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The Rising Burgh: 1560 to 1770s


Clementina Walkinshaw

By Irene Maver

Clementina (or Clementine) Walkinshaw (1720-1802), an ardent Jacobite, is best known because of her romantic relationship with Prince Charles Edward Stuart (1720-1788). Their daughter Charlotte (1753-1789) was the only acknowledged child of the "Young Pretender". During the 17th century Clementina's family acquired considerable wealth in Glasgow as transatlantic traders. At the height of their success the Walkinshaws possessed the lands of Barrowfield and Camlachie and in 1705 Clementina's father, John Walkinshaw (1671-1731), founded the textile village of Calton.

However, Walkinshaw's religion and politics differed radically from those of Glasgow's Presbyterian and Whig mercantile elite. An Episcopalian and Jacobite, he took an active part in the failed military uprising of 1715. He was taken prisoner at the Battle of Sheriffmuir, but escaped from Stirling Castle and fled to Europe. The British government pardoned him in 1717 and he returned to Glasgow. Clementina, his youngest daughter, was probably born in Camlachie, but spent much of her youth in France. Her continental education may have influenced her decision to convert to Roman Catholicism.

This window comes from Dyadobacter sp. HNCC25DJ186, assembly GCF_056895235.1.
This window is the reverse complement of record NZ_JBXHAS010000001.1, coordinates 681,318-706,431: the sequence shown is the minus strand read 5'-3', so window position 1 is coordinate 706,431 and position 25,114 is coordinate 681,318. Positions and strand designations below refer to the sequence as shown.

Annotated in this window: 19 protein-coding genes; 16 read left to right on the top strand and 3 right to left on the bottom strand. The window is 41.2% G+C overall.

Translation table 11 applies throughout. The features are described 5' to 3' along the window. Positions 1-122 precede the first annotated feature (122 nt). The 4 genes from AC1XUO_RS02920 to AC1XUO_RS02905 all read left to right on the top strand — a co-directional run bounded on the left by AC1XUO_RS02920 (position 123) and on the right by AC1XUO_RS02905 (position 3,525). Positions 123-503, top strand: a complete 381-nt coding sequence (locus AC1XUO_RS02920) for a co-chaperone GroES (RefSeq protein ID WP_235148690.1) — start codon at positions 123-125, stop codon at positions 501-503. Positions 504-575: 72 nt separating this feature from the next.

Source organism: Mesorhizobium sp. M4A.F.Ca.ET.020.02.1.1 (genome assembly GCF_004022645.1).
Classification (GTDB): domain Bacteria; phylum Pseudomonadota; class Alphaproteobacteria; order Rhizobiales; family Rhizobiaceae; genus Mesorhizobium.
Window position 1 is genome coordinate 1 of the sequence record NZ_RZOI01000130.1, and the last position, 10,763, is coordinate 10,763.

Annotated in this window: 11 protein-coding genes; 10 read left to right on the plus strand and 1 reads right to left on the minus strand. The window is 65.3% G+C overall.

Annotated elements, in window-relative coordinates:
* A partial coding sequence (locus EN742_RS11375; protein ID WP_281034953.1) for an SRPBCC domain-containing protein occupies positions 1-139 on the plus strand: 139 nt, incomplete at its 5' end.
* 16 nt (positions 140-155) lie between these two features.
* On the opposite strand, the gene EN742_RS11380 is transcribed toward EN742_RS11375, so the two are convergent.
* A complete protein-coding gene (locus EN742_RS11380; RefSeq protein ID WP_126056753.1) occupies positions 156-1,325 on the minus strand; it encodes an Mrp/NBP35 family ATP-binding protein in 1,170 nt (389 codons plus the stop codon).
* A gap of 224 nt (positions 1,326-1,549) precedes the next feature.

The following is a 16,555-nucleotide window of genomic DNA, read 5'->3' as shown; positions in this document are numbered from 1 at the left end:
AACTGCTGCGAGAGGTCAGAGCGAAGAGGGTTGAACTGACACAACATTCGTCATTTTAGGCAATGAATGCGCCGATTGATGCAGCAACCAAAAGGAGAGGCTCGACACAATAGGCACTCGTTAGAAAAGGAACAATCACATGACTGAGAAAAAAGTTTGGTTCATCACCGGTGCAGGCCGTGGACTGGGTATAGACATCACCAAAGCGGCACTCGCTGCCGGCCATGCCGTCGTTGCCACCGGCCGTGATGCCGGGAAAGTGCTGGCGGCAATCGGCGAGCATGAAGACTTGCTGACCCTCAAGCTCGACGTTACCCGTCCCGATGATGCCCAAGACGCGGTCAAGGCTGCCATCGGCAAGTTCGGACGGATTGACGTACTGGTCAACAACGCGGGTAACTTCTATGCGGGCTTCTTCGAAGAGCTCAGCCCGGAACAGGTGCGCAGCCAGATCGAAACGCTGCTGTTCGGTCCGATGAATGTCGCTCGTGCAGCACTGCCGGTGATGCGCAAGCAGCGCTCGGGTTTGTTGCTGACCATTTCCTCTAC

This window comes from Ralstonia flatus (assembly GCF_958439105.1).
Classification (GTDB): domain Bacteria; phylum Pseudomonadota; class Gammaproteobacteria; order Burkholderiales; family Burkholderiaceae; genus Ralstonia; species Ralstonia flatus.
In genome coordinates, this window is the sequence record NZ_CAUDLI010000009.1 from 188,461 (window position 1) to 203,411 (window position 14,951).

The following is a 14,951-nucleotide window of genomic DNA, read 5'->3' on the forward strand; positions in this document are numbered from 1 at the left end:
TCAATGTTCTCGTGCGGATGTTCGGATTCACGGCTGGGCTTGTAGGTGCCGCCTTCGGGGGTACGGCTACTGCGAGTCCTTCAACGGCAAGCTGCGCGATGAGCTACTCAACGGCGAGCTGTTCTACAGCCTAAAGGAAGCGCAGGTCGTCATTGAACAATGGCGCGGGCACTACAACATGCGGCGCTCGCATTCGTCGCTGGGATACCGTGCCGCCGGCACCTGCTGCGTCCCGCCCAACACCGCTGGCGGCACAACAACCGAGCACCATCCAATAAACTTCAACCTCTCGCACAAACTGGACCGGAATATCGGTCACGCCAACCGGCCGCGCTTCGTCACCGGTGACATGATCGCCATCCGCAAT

Clementina's first meeting with Charles is not known. However, they were possibly introduced at the Shawfield Mansion in December 1745, during his brief residence in Glasgow after the retreat of his army from Derby. In 1752 the couple began to live together in the Flemish city of Ghent. The relationship was volatile and in 1760 Clementina left Charles, claiming physical abuse. Even after this time there were rumours of a secret marriage and in 1784 Charles declared his daughter to be legitimate, giving her the title of Duchess of Albany. Clementina, known latterly as the Countess of Albestroff, died in Switzerland.

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